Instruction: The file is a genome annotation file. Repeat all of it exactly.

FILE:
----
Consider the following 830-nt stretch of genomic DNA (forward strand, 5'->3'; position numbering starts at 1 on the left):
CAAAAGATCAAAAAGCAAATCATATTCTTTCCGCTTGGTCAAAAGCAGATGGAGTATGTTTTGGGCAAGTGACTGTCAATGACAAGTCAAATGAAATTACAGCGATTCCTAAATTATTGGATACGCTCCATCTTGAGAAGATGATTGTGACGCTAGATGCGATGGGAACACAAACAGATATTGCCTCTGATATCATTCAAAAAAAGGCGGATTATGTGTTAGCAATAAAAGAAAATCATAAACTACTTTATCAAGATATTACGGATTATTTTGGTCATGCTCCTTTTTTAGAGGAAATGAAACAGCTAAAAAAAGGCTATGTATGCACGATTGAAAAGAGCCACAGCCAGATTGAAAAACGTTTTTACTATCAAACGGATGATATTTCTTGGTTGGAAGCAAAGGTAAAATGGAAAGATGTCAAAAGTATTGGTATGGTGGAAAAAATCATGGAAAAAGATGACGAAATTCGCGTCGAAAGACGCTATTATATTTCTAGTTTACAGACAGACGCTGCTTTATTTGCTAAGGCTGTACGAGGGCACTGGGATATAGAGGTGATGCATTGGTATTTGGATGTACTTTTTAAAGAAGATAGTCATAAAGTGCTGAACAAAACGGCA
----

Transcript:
Consider the following 830-nt stretch of genomic DNA (forward strand, 5'->3'; position numbering starts at 1 on the left):
CAAAAGATCAAAAAGCAAATCATATTCTTTCCGCTTGGTCAAAAGCAGATGGAGTATGTTTTGGGCAAGTGACTGTCAATGACAAGTCAAATGAAATTACAGCGATTCCTAAATTATTGGATACGCTCCATCTTGAGAAGATGATTGTGACGCTAGATGCGATGGGAACACAAACAGATATTGCCTCTGATATCATTCAAAAAAAGGCGGATTATGTGTTAGCAATAAAAGAAAATCATAAACTACTTTATCAAGATATTACGGATTATTTTGGTCATGCTCCTTTTTTAGAGGAAATGAAACAGCTAAAAAAAGGCTATGTATGCACGATTGAAAAGAGCCACAGCCAGATTGAAAAACGTTTTTACTATCAAACGGATGATATTTCTTGGTTGGAAGCAAAGGTAAAATGGAAAGATGTCAAAAGTATTGGTATGGTGGAAAAAATCATGGAAAAAGATGACGAAATTCGCGTCGAAAGACGCTATTATATTTCTAGTTTACAGACAGACGCTGCTTTATTTGCTAAGGCTGTACGAGGGCACTGGGATATAGAGGTGATGCATTGGTATTTGGATGTACTTTTTAAAGAAGATAGTCATAAAGTGCTGAACAAAACGGCA